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Matthew Mench received his BS, MS, and PhD in mechanical engineering from Pennsylvania State University in 1995, 1996, and 2000, respectively. After two years as a post-doctoral assistant and research professor, he was promoted to a tenure-track assistant professor of mechanical engineering at Penn State, where he founded the Fuel Cell Dynamics and Diagnostics Laboratory. He was promoted early with tenure to associate professor at Penn State in 2007. In August of 2010, Mench moved to the University of Tennessee, Knoxville (UT), as the Condra Chair of Excellence and professor of mechanical engineering, with a 25 percent joint appointment at Oak Ridge National Lab.

From August 2013 through November 2019, and from August 2020 through February 2021, he served as head of the Department of Mechanical, Aerospace, and Biomedical Engineering (MABE) with a 100 percent appointment at UT. Since March 3, 2021, he has served as interim dean of the Tickle College of Engineering.

During his time as department head, department research expenditures, enrollments, and donations all saw significant increases. From December 2019 through July 2020 he served as interim vice chancellor for research at UT, where he served on Chancellor Donde Plowman’s cabinet during the onset of the COVID-19 pandemic. In this role he oversaw conversion of the entire campus research enterprise to a scaled-down safe operations mode, and organized a team of experts to scale up an on-campus testing program that is still in use.

Mench has published more than 150 peer-reviewed publications with over 12,500 citations and an h-index of 56 according to Google Scholar. He is an inventor on seven issued patents, and has licensed technology and know-how to two start-up companies. He was named to the 2016 list of the 150 Most Cited Scholars in Energy Research by Elsevier Scopus Data. He was indicated as a top faculty in the “energy” category for research citations for both the past year and in career by a 2020 publication. He is a regularly invited speaker to industry, technical conferences, and top universities. He authored Fuel Cell Engines, now used as a textbook at universities around the world, with a second edition under contract from Wiley and Sons.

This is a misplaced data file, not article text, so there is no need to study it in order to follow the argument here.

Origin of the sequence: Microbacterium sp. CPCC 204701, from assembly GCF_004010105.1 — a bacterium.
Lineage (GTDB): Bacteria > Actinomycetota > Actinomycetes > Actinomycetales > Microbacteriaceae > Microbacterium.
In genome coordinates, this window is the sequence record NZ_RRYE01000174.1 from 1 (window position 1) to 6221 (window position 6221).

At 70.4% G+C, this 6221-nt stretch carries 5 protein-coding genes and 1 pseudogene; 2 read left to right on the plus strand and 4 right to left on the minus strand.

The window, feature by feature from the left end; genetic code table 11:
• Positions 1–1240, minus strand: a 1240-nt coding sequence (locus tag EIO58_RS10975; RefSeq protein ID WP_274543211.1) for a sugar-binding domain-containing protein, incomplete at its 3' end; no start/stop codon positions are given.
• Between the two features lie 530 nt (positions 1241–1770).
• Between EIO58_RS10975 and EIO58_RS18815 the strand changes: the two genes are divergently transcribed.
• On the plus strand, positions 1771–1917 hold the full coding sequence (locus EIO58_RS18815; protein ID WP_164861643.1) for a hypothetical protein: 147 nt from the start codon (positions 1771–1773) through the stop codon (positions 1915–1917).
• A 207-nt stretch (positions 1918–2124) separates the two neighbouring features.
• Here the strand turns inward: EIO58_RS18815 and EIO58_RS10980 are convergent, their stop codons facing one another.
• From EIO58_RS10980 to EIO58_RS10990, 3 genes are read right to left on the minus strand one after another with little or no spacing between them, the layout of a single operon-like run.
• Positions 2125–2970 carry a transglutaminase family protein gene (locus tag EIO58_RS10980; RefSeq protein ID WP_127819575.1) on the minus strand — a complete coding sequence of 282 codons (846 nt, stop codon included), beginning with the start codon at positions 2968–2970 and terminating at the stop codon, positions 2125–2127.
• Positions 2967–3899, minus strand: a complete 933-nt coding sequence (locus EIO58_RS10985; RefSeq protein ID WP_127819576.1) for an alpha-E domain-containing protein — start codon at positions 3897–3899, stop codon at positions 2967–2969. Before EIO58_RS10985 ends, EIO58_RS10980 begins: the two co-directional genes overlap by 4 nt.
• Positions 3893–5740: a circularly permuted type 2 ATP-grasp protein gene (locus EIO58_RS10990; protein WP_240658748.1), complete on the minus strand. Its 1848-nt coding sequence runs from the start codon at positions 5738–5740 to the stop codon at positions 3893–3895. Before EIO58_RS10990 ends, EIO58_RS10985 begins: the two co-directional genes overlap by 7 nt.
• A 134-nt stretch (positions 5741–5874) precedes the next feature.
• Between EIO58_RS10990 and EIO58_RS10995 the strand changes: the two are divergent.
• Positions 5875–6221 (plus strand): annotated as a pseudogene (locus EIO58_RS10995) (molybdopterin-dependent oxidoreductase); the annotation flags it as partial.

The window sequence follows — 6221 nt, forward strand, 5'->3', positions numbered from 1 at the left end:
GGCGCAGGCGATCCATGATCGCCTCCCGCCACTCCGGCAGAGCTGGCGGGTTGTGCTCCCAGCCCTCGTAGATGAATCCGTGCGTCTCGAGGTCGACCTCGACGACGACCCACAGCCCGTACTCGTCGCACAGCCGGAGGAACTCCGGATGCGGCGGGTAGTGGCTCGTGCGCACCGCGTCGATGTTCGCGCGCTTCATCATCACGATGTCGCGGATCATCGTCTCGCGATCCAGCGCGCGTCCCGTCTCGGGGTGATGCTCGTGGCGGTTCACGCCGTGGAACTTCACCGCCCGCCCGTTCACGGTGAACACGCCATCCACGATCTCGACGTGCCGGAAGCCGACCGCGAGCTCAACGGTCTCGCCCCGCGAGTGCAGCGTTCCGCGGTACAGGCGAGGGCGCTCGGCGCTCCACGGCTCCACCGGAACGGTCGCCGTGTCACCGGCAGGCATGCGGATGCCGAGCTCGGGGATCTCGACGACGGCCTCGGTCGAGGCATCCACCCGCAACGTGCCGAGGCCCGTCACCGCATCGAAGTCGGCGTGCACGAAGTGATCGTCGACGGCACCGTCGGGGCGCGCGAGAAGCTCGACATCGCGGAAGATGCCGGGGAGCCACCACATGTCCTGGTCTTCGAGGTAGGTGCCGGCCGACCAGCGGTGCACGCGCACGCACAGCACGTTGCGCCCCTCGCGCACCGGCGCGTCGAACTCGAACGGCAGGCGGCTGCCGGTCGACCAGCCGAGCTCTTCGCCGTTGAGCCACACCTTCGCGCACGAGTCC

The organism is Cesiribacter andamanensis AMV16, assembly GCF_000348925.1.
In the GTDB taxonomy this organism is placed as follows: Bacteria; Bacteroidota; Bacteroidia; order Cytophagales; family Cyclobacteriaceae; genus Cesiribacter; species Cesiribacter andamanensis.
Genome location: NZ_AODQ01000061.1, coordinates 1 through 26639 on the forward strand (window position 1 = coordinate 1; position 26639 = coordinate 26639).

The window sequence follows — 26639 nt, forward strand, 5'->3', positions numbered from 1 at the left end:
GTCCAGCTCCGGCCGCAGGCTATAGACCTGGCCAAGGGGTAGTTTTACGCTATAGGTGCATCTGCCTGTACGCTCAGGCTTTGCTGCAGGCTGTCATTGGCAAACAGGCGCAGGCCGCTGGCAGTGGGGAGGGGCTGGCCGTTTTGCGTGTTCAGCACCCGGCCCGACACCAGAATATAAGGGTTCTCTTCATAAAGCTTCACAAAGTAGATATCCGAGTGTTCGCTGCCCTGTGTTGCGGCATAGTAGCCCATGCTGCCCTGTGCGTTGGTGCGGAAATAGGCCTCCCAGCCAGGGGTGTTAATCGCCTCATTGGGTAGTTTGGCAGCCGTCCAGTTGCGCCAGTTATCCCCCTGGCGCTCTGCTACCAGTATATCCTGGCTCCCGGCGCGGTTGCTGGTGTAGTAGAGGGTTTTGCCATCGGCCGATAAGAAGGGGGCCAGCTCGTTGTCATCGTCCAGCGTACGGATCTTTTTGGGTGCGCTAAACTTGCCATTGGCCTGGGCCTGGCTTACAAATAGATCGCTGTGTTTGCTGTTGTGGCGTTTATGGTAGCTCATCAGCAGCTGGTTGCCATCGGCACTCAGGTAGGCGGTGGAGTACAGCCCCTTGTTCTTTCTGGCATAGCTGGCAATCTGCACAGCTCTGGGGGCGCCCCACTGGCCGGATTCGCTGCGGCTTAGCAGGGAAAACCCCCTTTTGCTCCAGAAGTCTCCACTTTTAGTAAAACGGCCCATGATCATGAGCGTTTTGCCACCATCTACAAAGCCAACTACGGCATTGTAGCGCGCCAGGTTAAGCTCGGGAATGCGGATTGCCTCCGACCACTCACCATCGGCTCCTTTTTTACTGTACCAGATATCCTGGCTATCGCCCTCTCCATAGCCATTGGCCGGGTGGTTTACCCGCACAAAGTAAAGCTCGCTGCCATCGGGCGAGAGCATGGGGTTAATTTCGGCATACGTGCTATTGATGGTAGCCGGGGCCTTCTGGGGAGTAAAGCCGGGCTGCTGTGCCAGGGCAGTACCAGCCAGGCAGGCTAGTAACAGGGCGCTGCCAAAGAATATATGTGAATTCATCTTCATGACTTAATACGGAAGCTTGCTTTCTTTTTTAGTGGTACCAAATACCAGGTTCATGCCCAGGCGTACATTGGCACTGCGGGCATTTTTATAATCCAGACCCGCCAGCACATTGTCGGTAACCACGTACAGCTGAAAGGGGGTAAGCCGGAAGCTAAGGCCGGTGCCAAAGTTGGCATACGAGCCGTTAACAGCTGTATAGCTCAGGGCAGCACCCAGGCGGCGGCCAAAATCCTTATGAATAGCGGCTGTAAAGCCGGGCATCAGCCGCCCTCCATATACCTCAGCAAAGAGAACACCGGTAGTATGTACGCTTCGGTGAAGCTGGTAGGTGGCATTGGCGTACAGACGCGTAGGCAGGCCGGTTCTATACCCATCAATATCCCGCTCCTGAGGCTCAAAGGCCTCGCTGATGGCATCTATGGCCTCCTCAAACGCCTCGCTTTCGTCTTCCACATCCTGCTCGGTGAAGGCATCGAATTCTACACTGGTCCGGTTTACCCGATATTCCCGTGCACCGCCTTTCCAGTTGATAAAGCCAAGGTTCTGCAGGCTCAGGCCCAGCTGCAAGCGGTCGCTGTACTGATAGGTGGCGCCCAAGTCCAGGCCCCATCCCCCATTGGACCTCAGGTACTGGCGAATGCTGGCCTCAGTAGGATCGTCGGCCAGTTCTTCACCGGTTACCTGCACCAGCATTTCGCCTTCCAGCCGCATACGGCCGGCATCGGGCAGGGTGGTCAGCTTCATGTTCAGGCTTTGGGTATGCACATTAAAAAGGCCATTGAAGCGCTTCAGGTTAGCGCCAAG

In 2014, Mench was selected by Thomson Reuters as a Highly Cited Researcher (HCR) in the category of engineering. This distinction was based on the greatest numbers of publications officially designated by Essential Science Indicators℠ as Highly Cited Papers—ranking among the top 1 percent most cited for their subject field and year of publication for the decade previous to selection in 2014.

Mench is an ASME fellow, and was elected by peers to serve on the Department Heads Executive Committee of ASME. He also previously served as the executive vice president of the International Association for Hydrogen Energy.

He is an associate editor emeritus for the International Journal of Hydrogen Energy and served as an associate editor for the ASME Journal of Electrochemical Energy Conversion and Storage. He was awarded a National Science Foundation Early Career Development Award in 2006, and was a recipient of the Penn State Engineering Society Outstanding and Premier Teaching Awards in 2006 and 2009, respectively.

Mench was awarded a UT Research Fellow Award in 2013, a UT Research Foundation (UTRF) Innovation Award in 2015, a Tickle College of Engineering Translational Research Award in 2016, and another UTRF Innovation Award in 2019.

In 2020 he was recognized as a Chancellor’s Professor, one of the highest distinctions at UT for  a faculty member. His research interests span multi-phase transport phenomena, advanced diagnostics, sensors, and modeling of power conversion and storage systems. His work has been funded through a wide variety of industrial and government partners throughout his career.


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